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What is a Soft Tissue ACL Graft?

Summary of the major steps in the surgical technique:

  • General anesthesia with the patient in the supine position
  • Physical exam or diagnostic arthroscopy to document all pathology
  • Soft tissue graft harvest and/or preparation
  • Preparation of notch and takedown of leftover ACL stump
  • Tibial tunnel creation
  • Femoral tunnel creation
  • Graft passage through tibial and femoral tunnels
  • Fixation of the ACL graft in femoral tunnel
  • Fixation of ACL graft in tibial tunnel
  • Wound closure

Details and choices that may affect details of rehabilitation:

  • Surgical
    • Presence of other knee pathology:
      • Frequently, patients undergoing ACL reconstruction are noted to have other knee pathology preoperatively or at the time of diagnostic arthroscopy. These may include other ligamentous injuries, meniscus tears, or cartilage injuries. It is important to determine whether any other injuries exist or concomitant procedures were performed, as this may change post-surgical rehabilitation
    • Autograft versus Allograft Ligament Reconstruction:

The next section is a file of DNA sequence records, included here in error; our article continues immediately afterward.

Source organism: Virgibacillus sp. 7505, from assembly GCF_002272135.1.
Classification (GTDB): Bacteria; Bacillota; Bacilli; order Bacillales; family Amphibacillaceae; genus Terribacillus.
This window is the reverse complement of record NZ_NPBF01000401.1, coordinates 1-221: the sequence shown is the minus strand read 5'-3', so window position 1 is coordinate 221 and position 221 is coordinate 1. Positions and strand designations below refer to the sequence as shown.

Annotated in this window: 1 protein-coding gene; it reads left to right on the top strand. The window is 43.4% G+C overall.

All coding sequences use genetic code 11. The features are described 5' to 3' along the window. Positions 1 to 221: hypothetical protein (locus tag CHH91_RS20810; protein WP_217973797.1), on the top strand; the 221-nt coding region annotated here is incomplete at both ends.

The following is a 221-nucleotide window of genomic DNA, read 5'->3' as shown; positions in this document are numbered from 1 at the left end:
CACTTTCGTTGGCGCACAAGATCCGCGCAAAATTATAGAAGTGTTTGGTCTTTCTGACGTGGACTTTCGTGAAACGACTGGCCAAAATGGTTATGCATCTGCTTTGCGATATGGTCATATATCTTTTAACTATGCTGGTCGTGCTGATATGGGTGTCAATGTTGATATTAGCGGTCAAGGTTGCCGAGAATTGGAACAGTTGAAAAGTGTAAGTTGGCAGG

• ACL grafts may be derived from the patient’s own tissue (autografts) or cadaveric tissue (allografts). The autograft soft tissue most commonly used for ACL reconstruction is the hamstring tendons (semitendinosus and gracilis tendons—frequently a quadrupled stranded construct). However, it is becoming more common to also use an autograft quadriceps tendon. Allograft options for soft tissue ACL reconstruction include hamstring tendons, tibialis anterior tendon, and Achilles tendon grafts. It is important to know whether any autograft tendon was harvested in your patient as this may influence hamstring post-surgical rehabilitation.
    • Graft type and graft fixation
      • ACL reconstruction can be performed with a soft-tissue graft (hamstring, Achilles tendon, tibialis anterior, quadriceps) or a BoneTendon-Bone graft (patellar tendon with 2 bone plugs).
      • Accelerated rehabilitation programs, similar to those commonly used following ACL reconstructions using the patellar tendon autograft, have been shown to be equally successful following reconstruction with a hamstring graft.
      • In cases where tibial or femoral tunnel fixation of the grafts are not as strong, a slightly less aggressive rehabilitation protocol may be suggested.
      • Soft tissue-to-bone healing takes 12 weeks to complete in most instances whereas bone-to-bone healing occurs in approximately 8 weeks.
  • Anesthesia
    • Regional anesthesia, frequently in the form of a femoral nerve block, may provide excellent post-operative analgesia, leading to improved outcomes. However, the block may wear off 8-24 hours after surgery. Be cognizant of rebound pain and be quick to utilize other modalities.

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